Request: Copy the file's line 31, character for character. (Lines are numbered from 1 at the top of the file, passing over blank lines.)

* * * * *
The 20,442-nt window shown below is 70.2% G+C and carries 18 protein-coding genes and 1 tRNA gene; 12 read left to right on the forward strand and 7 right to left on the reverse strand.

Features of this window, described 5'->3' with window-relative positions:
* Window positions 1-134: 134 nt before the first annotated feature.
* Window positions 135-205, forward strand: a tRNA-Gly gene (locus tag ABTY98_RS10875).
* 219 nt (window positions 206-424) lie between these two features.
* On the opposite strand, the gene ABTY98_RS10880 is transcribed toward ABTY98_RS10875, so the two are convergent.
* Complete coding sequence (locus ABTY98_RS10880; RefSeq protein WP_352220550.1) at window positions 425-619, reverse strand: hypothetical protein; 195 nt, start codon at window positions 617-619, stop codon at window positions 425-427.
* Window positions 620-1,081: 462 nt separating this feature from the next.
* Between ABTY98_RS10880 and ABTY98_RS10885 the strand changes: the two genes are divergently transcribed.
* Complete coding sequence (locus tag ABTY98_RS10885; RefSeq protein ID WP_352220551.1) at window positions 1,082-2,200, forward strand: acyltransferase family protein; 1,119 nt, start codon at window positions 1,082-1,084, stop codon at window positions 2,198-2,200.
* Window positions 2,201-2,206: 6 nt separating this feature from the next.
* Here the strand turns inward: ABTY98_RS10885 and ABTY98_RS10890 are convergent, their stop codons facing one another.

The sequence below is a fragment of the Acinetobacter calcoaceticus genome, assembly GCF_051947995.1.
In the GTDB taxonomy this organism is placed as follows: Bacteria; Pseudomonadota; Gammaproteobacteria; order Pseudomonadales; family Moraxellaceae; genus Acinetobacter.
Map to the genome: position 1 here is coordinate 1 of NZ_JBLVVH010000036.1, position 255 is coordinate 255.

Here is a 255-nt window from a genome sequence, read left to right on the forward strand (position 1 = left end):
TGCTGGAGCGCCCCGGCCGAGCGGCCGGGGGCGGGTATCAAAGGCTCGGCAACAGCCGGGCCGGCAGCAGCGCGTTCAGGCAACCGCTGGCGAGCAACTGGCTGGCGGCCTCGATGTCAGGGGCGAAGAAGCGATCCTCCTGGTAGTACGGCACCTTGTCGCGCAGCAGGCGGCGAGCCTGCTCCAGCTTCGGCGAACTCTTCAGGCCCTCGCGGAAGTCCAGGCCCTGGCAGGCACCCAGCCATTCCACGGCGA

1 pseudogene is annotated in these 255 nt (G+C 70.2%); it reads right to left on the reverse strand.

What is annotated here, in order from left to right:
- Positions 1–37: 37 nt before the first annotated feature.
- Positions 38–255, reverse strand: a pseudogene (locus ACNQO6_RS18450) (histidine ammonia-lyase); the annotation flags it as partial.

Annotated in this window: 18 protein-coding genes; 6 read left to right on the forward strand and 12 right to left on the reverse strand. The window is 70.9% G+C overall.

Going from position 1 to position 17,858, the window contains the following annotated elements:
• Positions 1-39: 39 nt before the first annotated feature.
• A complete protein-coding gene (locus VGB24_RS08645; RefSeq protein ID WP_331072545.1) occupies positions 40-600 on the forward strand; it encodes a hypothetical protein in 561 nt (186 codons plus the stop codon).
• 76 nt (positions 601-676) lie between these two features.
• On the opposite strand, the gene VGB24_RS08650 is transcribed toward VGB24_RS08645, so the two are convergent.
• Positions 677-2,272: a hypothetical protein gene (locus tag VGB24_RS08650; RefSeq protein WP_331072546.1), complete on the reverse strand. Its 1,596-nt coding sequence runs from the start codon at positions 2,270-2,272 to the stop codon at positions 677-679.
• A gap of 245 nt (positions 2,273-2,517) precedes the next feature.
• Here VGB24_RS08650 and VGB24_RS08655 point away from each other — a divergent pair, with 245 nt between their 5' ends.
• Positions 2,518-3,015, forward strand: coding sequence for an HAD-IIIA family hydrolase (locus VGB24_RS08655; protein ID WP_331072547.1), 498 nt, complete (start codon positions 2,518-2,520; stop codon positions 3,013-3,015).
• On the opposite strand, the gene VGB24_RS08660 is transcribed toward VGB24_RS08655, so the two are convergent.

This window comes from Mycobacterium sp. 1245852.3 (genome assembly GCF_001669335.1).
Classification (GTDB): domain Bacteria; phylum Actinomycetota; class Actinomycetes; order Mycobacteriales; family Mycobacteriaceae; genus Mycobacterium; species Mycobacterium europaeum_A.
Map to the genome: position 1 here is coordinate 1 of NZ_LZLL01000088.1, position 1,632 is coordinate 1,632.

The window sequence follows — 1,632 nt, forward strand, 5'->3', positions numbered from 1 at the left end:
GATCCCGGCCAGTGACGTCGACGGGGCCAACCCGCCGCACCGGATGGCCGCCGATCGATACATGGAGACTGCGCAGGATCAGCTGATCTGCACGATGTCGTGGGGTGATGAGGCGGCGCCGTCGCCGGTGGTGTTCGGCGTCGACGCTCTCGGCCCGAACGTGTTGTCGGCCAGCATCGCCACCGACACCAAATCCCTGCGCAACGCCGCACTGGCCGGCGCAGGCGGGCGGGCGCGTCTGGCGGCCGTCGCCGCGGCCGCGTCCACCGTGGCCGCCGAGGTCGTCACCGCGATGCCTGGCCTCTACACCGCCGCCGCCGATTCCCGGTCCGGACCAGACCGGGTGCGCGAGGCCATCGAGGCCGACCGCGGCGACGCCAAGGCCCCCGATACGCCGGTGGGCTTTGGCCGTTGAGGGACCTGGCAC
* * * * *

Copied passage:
• Positions 2,518-3,015, forward strand: coding sequence for an HAD-IIIA family hydrolase (locus VGB24_RS08655; protein ID WP_331072547.1), 498 nt, complete (start codon positions 2,518-2,520; stop codon positions 3,013-3,015).